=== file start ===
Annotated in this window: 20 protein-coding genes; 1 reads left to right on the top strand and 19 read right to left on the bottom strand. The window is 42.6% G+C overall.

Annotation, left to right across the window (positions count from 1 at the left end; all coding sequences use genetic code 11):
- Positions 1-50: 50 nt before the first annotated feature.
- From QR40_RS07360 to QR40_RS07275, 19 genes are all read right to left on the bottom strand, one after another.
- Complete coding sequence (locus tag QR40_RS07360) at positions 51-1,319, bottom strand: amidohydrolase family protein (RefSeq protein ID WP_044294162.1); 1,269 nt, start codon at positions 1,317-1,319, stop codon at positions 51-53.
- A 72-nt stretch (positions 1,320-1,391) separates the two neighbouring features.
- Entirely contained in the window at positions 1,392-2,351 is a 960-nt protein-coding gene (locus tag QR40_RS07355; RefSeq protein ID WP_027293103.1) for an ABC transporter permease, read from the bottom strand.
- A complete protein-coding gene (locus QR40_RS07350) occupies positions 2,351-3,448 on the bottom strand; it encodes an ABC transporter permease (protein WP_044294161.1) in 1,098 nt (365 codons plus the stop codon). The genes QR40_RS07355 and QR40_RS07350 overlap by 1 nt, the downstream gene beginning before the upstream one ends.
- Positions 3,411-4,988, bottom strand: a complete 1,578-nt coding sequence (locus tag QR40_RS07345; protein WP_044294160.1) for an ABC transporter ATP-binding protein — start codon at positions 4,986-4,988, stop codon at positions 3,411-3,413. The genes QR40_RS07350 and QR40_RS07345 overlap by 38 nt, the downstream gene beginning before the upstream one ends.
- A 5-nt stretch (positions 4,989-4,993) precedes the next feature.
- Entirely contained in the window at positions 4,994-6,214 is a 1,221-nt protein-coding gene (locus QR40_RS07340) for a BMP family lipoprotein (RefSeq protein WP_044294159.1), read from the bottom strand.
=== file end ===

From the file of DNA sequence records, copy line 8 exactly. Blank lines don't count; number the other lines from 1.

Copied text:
- A complete protein-coding gene (locus QR40_RS07350) occupies positions 2,351-3,448 on the bottom strand; it encodes an ABC transporter permease (protein WP_044294161.1) in 1,098 nt (365 codons plus the stop codon). The genes QR40_RS07355 and QR40_RS07350 overlap by 1 nt, the downstream gene beginning before the upstream one ends.